Economists at Goldman Sachs estimate that the new wave of artificial intelligence that has given rise to platforms like ChatGPT could eventually replace as many as 300 million full-time jobs around the globe.
In a report published on Sunday, they projected that 18% of jobs around the world could be automated, with the impact being felt more strongly in developed countries than in developing ones.
That’s in part because the general public views office employees as being in more danger than blue-collar workers. The economists predict the greatest impact on office workers and legal professionals, while industries that rely on the outdoors, such as construction and repair, will feel “little effect.”
The bank believes that in the United States and Europe, roughly two-thirds of current jobs “are exposed to some degree of AI automation,” and that up to a quarter of all work could be done by AI entirely.
The economists predicted that if generative AI “delivers on its promised capabilities, the labor market could face significant disruption.” The chatbot that has taken the world by storm is called ChatGPT, and this word describes the technology that makes it possible.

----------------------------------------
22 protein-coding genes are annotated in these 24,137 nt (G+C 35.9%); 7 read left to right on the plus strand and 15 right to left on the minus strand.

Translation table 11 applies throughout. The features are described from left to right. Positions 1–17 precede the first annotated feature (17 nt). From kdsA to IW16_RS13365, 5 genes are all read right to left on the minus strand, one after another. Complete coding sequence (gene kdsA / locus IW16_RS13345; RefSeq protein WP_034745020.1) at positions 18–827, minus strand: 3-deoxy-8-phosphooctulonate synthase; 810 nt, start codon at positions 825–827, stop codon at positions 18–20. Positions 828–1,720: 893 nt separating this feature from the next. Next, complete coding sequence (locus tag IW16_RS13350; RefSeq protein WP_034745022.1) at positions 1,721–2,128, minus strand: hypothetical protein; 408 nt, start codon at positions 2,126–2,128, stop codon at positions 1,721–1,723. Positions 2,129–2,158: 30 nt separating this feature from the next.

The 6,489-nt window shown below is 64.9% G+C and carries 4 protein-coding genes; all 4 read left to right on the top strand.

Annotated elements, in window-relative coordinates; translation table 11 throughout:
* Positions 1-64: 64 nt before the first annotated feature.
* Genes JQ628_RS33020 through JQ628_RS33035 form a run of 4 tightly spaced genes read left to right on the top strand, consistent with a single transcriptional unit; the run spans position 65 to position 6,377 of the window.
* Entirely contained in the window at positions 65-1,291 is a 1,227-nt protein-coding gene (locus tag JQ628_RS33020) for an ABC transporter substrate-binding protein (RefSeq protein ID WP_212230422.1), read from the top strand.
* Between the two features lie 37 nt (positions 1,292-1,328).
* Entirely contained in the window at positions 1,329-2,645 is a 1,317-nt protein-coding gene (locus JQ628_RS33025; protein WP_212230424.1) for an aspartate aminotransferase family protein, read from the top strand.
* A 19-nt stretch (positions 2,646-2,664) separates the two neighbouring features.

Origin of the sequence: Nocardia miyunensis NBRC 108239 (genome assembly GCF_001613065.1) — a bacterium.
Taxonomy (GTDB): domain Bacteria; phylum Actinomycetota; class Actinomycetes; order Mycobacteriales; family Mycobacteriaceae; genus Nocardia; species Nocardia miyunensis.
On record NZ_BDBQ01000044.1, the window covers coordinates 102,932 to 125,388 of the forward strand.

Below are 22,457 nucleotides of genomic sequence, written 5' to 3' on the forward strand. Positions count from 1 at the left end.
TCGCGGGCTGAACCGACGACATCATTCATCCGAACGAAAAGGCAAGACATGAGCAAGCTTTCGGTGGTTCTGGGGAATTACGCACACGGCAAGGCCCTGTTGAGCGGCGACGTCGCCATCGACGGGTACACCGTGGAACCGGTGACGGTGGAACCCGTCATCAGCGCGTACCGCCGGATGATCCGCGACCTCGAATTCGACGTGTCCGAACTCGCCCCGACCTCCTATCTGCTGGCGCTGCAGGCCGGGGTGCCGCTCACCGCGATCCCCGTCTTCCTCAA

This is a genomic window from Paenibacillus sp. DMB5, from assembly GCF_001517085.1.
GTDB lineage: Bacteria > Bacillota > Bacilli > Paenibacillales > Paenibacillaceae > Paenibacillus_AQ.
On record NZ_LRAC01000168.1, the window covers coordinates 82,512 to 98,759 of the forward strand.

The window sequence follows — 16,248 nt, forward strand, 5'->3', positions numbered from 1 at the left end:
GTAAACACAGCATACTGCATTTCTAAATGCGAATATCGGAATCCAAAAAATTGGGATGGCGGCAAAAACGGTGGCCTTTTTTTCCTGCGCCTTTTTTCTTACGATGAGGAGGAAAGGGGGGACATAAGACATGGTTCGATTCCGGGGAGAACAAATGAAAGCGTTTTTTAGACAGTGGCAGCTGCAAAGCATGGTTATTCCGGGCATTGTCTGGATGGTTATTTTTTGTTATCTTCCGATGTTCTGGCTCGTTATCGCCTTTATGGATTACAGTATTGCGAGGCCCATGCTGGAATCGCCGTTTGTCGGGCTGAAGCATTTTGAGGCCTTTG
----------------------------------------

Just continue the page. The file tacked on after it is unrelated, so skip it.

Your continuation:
ChatGPT’s ability to respond to questions and compose articles has already led many companies to reevaluate the roles of their employees.
The newest iteration of the bot’s underlying software, GPT-4, was released this month. The platform’s early adopters have been amazed by its ability to streamline the development process, from sketch to fully functional website in minutes.
The economists at Goldman Sachs predicted that increased use of such AI would result in widespread employment losses. They did, however, point out that traditionally, technological innovation that temporarily reduces employment has ultimately increased it.
Goldman Sachs predicts that widespread adoption of AI will lead to higher labor efficiency and, consequently, a boost of 7% per year to global GDP over the next decade.
“although the impact of AI on the labor market is likely to be significant, most jobs and industries are only partially exposed to automation and are thus more likely to be complemented rather than substituted by AI,” the economists said.
“Most workers are employed in jobs that are partly exposed to AI automation, and after AI adoption, they will probably put at least some of their freed-up capacity toward productive activities that increase output.”
About a quarter to half of the impacted US workforce “can be replaced,” the study’s authors noted.
There may be a labor productivity boom similar to that which followed the introduction of previous general-purpose technologies like the electric motor and personal computer if substantial labor cost savings are combined with the creation of new jobs and an increase in productivity for workers who are not displaced.